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Old 1st October 2020, 02:09 PM   #5
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Join Date: Dec 2004
Location: The Aussie Bush
Posts: 3,309


Another thing that persuades me that this is a Sulu blade, rather than Maguindanao, is that the long axis of the blade is in line with the hilt. If you look at Mindanao kris from this period, both the Maguindanao and Maranao forms had the long axis of the blade angled forward of the axis of the hilt. This is readily apparent if you lay a late 19th C Sulu blade next to a late 19th C Mindanao blade.

Attached are pictures of one of my Maguindanao kris. It has an inscription from Datu Piang to Dr. W.A. Christensen who was a U.S. Army physician. Datu Piang was a powerful leader of the Maguindanao at the beginning of the 20th C. Although this blade is slightly curved, making it difficult to draw its long axis, the midline of the peripheral one-third of the blade, when extended towards the hilt, is clearly tilted down relative to the long axis of the hilt. Compare orientation with the subject of this thread, and it is apparent that the blade of the Sulu kalis is in line with the long axis of its hilt.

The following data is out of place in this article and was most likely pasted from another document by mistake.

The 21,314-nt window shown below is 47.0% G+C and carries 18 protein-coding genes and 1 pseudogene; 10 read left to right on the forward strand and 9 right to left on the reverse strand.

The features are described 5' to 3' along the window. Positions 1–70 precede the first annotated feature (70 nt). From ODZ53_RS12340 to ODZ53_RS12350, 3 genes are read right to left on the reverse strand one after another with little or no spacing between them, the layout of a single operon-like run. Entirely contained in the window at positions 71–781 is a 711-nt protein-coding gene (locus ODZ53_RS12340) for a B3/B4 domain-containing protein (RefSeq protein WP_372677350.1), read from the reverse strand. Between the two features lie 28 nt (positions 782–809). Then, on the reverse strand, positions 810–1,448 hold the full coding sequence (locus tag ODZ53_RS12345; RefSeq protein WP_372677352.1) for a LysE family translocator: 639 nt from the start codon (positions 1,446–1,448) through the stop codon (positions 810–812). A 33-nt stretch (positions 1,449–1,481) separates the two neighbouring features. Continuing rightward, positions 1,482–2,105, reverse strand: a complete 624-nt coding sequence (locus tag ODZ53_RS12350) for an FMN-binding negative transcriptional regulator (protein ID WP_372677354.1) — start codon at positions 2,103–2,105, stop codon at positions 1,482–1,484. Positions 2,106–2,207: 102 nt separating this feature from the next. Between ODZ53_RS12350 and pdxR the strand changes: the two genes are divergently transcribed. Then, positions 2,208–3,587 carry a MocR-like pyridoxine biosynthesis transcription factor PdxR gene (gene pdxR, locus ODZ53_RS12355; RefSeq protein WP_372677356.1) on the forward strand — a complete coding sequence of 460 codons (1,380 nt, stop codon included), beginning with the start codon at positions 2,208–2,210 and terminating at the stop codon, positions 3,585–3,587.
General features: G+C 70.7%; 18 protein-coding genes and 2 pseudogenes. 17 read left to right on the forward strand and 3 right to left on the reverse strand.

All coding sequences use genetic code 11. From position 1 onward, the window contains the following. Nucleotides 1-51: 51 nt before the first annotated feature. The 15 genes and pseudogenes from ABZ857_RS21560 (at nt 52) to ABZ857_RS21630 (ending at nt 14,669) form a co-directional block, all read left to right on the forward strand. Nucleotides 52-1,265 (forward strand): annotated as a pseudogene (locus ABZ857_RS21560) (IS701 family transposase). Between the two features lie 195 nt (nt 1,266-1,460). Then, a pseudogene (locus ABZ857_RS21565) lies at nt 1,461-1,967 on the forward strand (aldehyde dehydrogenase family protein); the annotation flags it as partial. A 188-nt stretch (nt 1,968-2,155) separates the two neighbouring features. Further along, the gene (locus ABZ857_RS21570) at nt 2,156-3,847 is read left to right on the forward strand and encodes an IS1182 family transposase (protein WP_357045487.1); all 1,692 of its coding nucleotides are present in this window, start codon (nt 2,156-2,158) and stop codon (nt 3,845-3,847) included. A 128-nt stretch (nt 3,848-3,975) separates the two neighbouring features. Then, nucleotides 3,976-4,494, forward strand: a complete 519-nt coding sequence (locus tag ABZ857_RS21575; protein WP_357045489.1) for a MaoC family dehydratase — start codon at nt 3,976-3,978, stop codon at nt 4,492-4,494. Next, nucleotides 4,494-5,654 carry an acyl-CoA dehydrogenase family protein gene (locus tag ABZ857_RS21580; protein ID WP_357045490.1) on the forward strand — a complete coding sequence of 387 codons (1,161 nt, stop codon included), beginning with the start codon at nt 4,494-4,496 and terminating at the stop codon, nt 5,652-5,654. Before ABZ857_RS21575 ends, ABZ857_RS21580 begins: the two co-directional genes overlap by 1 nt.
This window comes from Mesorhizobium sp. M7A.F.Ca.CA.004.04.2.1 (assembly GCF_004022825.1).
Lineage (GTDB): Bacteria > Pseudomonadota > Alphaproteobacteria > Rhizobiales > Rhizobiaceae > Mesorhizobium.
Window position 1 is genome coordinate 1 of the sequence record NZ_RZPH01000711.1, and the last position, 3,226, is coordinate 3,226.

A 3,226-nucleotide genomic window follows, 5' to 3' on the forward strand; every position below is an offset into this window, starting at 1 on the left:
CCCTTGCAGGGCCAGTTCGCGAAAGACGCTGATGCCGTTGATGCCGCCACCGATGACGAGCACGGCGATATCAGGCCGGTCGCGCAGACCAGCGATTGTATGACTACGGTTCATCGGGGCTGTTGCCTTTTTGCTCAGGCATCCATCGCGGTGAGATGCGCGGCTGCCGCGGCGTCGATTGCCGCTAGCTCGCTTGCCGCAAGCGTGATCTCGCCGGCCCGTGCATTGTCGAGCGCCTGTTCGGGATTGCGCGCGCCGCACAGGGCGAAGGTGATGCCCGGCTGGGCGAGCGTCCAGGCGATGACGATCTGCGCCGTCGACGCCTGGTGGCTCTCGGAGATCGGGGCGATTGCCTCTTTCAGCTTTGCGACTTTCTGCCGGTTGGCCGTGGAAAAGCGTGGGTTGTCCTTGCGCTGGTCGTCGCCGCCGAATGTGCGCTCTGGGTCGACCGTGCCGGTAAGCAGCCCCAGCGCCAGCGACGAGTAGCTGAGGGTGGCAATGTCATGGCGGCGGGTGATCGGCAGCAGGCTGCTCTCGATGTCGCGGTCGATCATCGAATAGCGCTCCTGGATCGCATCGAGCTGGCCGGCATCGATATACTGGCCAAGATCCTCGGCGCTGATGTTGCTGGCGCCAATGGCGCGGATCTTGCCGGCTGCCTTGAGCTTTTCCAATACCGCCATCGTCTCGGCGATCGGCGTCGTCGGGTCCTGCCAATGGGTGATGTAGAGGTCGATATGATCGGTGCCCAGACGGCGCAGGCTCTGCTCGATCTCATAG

Xasterix pointed this feature out to me a while ago. I have found it to be a consistent distinguishing feature between Sulu and Mindanao kris/kalis of the late 19th C. I don't have sufficient examples to comment confidently on earlier swords.


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